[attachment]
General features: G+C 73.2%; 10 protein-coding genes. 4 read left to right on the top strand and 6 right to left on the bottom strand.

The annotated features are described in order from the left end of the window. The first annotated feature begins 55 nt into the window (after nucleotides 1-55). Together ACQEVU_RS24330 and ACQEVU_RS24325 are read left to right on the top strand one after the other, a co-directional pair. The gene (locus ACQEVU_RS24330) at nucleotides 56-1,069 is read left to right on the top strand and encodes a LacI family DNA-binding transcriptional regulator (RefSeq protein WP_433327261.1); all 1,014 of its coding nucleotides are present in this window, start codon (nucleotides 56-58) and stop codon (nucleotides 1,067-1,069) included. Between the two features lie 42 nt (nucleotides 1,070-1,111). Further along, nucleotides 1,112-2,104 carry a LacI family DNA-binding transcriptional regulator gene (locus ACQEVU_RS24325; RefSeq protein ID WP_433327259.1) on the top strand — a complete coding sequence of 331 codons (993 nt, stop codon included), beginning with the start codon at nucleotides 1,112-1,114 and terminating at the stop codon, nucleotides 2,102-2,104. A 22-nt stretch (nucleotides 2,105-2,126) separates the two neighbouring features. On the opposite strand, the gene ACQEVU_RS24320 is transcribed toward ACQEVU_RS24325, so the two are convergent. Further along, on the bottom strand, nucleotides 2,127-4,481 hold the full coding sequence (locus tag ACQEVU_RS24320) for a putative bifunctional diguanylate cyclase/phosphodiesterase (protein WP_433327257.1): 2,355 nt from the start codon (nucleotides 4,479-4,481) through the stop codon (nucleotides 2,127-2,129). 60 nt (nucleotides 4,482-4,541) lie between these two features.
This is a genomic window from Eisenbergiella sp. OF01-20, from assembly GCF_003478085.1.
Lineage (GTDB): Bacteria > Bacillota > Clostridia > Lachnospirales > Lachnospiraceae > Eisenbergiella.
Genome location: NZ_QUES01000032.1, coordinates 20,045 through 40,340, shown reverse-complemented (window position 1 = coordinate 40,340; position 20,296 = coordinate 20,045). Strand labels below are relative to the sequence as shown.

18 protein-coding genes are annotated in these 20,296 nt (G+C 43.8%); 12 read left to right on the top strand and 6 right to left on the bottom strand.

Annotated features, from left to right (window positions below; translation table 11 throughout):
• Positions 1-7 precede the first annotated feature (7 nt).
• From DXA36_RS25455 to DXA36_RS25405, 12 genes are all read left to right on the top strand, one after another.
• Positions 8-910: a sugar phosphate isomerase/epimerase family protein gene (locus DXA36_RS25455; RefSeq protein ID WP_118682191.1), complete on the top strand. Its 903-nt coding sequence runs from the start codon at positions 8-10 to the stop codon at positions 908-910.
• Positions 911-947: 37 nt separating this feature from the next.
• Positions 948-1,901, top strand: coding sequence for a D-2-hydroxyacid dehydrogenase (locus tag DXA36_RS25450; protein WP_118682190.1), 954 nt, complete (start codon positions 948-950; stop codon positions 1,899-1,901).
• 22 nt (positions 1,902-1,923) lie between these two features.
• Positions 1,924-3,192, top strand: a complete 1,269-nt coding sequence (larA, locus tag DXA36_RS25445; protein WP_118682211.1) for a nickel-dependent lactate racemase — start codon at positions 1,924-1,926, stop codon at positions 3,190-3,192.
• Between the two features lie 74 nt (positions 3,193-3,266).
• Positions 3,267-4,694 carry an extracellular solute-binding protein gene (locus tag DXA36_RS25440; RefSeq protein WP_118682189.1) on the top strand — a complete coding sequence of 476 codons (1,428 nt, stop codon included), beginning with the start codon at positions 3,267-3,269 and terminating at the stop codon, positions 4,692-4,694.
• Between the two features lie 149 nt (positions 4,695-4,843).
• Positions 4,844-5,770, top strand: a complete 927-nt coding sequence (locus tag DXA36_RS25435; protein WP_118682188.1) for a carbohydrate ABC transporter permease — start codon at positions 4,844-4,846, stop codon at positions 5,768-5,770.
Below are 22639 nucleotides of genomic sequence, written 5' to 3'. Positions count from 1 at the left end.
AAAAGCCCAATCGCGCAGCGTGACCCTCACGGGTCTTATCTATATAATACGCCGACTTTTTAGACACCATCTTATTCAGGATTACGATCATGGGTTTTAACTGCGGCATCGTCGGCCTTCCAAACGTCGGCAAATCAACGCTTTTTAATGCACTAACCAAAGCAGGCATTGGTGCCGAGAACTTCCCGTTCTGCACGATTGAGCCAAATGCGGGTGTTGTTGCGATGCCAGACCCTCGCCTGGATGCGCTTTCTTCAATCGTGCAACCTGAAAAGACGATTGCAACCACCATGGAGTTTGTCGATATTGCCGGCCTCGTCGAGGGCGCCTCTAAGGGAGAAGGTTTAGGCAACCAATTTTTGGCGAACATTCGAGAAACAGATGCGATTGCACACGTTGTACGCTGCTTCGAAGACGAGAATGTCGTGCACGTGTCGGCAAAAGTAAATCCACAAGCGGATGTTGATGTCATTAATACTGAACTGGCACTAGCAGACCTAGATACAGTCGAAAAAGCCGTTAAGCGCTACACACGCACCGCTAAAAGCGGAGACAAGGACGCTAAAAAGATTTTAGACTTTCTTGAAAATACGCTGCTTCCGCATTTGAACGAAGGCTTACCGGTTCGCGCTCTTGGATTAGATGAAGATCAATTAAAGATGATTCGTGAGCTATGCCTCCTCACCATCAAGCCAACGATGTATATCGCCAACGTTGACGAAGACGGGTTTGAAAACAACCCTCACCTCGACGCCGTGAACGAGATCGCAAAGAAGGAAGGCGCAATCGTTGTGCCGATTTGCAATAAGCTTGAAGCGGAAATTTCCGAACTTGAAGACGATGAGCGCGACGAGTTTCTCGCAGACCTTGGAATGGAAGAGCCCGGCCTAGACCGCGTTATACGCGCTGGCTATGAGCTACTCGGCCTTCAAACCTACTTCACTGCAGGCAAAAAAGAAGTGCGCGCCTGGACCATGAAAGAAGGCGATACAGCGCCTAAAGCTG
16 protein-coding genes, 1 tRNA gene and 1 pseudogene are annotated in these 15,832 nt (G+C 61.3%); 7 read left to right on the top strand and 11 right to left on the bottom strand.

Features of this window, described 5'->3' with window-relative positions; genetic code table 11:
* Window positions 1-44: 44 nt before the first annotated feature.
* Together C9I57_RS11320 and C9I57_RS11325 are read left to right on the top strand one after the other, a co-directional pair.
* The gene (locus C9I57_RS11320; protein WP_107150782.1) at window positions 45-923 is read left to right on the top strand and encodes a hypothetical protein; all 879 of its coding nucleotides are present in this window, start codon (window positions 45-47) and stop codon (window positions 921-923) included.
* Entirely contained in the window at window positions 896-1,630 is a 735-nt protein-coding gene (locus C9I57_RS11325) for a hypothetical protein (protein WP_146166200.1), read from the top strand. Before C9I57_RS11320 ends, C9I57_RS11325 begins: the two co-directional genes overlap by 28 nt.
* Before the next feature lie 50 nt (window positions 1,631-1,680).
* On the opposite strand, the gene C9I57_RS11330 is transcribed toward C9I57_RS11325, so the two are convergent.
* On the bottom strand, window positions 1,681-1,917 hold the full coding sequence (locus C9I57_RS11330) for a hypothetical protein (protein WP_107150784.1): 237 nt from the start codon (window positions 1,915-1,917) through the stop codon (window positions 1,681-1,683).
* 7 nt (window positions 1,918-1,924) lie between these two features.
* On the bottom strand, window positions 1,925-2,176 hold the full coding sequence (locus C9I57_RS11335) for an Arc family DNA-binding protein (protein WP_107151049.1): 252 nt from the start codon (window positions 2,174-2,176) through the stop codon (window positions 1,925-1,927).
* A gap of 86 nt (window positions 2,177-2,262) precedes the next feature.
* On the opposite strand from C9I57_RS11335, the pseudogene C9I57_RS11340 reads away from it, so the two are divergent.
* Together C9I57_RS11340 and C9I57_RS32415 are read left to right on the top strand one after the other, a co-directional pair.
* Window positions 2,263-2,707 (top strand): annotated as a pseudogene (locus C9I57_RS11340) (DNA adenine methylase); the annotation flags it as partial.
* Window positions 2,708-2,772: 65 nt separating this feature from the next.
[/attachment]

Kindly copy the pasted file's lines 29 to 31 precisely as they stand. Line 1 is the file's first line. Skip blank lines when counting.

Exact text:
* On the bottom strand, window positions 1,681-1,917 hold the full coding sequence (locus C9I57_RS11330) for a hypothetical protein (protein WP_107150784.1): 237 nt from the start codon (window positions 1,915-1,917) through the stop codon (window positions 1,681-1,683).
* 7 nt (window positions 1,918-1,924) lie between these two features.
* On the bottom strand, window positions 1,925-2,176 hold the full coding sequence (locus C9I57_RS11335) for an Arc family DNA-binding protein (protein WP_107151049.1): 252 nt from the start codon (window positions 2,174-2,176) through the stop codon (window positions 1,925-1,927).